Next. Diversity of writing styles and foci. Diversity of focus is not unsurprising at all. If you look at men who blog in this general category they, too, have a diverse palate in their choices. Take Mitchell B Powell, Craig at Simul and James at Aliens and Strangers to name a few. Biblical stuff mixed with some ecclesiology and politics and travel and family life for spice. It seems a good number of women bloggers do the same kind of thing. Women bibloblogers (really lose term and I don’t like it) write about all kinds of stuff, including what they are making for dinner and craft projects with their kids as well as the movement of the Holy Spirit and whether or not God can be called mother. I’m a little more OCD and divide my stuff amongst four blogs but there are occasions when you might see the same thing on all four. Some write more casually, some more passionately, some more sporadically and some like clockwork.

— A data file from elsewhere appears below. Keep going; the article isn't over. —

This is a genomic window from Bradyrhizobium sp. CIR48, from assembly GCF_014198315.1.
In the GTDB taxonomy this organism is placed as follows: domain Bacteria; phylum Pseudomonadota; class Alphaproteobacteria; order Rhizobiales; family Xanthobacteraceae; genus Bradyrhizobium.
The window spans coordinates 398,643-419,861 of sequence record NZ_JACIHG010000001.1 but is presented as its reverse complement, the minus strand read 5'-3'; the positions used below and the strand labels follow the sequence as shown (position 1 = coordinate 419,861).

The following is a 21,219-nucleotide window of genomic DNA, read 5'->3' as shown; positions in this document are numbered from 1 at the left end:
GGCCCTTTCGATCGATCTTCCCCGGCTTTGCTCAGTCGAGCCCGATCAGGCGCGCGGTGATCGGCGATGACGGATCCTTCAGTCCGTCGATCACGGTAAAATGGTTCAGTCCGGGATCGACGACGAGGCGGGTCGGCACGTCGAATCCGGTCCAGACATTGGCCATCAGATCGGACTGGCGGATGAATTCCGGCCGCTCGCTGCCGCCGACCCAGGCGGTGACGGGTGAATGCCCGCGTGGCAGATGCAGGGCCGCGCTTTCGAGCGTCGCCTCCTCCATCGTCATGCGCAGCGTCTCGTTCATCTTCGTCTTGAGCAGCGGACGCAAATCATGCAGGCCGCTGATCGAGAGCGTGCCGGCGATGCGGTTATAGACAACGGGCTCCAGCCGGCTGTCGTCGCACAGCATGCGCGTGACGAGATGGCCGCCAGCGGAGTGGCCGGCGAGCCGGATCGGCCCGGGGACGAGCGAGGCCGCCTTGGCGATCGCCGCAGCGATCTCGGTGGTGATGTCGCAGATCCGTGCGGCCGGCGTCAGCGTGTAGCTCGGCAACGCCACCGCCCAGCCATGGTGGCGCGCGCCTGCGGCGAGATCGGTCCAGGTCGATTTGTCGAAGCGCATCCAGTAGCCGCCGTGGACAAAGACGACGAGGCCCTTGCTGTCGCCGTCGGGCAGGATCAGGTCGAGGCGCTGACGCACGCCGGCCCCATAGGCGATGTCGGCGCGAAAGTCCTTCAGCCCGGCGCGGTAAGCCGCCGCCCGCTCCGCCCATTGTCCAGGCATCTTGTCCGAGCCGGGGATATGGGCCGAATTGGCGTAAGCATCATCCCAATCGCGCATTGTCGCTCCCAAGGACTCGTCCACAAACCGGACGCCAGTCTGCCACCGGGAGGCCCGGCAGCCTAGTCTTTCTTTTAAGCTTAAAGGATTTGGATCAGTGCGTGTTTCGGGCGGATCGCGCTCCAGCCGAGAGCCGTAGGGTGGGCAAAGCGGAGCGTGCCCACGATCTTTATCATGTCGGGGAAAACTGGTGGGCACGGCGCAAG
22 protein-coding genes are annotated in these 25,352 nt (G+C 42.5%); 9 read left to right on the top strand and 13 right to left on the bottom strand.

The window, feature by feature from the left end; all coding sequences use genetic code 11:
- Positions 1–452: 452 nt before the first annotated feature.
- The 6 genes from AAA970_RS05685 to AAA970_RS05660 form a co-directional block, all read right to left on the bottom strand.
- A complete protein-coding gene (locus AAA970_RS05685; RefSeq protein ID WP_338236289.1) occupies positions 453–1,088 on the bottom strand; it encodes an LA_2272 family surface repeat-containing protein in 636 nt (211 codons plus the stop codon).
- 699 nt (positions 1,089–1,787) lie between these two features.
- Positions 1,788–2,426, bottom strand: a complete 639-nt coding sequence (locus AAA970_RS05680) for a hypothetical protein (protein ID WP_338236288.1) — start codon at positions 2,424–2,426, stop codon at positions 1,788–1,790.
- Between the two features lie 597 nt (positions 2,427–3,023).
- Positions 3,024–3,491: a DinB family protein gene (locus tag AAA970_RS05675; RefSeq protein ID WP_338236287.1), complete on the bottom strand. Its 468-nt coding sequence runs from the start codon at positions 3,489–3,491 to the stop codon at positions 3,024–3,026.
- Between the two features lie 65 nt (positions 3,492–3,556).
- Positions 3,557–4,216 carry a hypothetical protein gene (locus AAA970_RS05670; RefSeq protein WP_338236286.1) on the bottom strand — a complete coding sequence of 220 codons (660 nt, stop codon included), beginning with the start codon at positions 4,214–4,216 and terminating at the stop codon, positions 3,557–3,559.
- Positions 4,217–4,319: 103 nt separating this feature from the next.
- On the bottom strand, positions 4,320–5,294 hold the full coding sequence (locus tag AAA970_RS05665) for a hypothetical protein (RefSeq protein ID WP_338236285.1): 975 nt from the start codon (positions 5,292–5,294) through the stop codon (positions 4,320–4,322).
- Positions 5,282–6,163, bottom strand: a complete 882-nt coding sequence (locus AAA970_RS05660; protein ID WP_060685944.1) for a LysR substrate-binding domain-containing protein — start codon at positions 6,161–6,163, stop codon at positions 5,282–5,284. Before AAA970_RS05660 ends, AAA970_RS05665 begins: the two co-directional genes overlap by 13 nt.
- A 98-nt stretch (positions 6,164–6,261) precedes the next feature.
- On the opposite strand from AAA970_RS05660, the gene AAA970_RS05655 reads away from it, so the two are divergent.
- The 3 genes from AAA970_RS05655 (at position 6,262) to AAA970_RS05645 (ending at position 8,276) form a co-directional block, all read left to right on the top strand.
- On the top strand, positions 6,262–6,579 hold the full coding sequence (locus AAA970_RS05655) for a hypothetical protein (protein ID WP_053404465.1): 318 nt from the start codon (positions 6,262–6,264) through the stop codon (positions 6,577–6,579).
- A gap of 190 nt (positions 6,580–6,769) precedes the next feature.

There are also some women bloggers who are very direct and focused in their writing with careful use of precise academic language. Just as there are men bloggers who do the same.
Conclusion: women and men both blog diversely. Surprise! <sarcasm>
And lastly. Civilians blogging. This was the one area in which I really felt like I saw a difference. Once again, let me say that I have no actual numbers to back this up so feel free to tell me I’m wrong. I’m going on an anecdotal experience and my tendency to calculate odds in my head. Most often if you find a man blogging about this type of stuff he is either now or was in the past or will be in the future engaged in some kind of professional ministry or church related institution. By that I mean pastor, priest, educator, academic, missionary, chaplain or some other vocation in which part of your job is connected to scripture or the church. Not always but it is a safe bet. Not so with women. A woman blogging about these types of things might be in almost any kind of vocation from stay at home mom to artist to public school teacher to IT consultant (yes, they make those in female variety, too). While I’d still say that the majority of women who blog primarily in this category are in professional ministry or church related institutions, the difference is still quite notable.